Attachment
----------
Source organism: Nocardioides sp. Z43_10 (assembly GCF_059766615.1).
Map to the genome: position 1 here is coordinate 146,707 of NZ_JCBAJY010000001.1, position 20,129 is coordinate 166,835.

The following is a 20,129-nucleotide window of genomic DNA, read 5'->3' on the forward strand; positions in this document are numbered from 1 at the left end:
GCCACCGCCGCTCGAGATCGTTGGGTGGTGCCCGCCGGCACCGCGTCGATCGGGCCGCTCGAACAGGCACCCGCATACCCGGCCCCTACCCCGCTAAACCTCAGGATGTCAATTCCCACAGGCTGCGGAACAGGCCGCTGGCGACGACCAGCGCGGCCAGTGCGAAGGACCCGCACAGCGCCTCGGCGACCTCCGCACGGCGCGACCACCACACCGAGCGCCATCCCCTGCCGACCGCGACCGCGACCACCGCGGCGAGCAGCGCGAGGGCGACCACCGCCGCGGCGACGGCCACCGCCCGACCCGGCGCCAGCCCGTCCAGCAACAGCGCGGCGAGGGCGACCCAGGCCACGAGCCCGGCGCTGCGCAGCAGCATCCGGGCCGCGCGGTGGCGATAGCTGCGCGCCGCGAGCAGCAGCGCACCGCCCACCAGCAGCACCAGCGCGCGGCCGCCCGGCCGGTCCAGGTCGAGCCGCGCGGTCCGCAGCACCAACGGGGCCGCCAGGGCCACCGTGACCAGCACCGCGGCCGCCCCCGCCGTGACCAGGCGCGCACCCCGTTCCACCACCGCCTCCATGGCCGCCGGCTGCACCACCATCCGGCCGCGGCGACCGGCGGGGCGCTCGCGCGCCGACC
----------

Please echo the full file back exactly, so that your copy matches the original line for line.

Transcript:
Source organism: Nocardioides sp. Z43_10 (assembly GCF_059766615.1).
Map to the genome: position 1 here is coordinate 146,707 of NZ_JCBAJY010000001.1, position 20,129 is coordinate 166,835.

The following is a 20,129-nucleotide window of genomic DNA, read 5'->3' on the forward strand; positions in this document are numbered from 1 at the left end:
GCCACCGCCGCTCGAGATCGTTGGGTGGTGCCCGCCGGCACCGCGTCGATCGGGCCGCTCGAACAGGCACCCGCATACCCGGCCCCTACCCCGCTAAACCTCAGGATGTCAATTCCCACAGGCTGCGGAACAGGCCGCTGGCGACGACCAGCGCGGCCAGTGCGAAGGACCCGCACAGCGCCTCGGCGACCTCCGCACGGCGCGACCACCACACCGAGCGCCATCCCCTGCCGACCGCGACCGCGACCACCGCGGCGAGCAGCGCGAGGGCGACCACCGCCGCGGCGACGGCCACCGCCCGACCCGGCGCCAGCCCGTCCAGCAACAGCGCGGCGAGGGCGACCCAGGCCACGAGCCCGGCGCTGCGCAGCAGCATCCGGGCCGCGCGGTGGCGATAGCTGCGCGCCGCGAGCAGCAGCGCACCGCCCACCAGCAGCACCAGCGCGCGGCCGCCCGGCCGGTCCAGGTCGAGCCGCGCGGTCCGCAGCACCAACGGGGCCGCCAGGGCCACCGTGACCAGCACCGCGGCCGCCCCCGCCGTGACCAGGCGCGCACCCCGTTCCACCACCGCCTCCATGGCCGCCGGCTGCACCACCATCCGGCCGCGGCGACCGGCGGGGCGCTCGCGCGCCGACC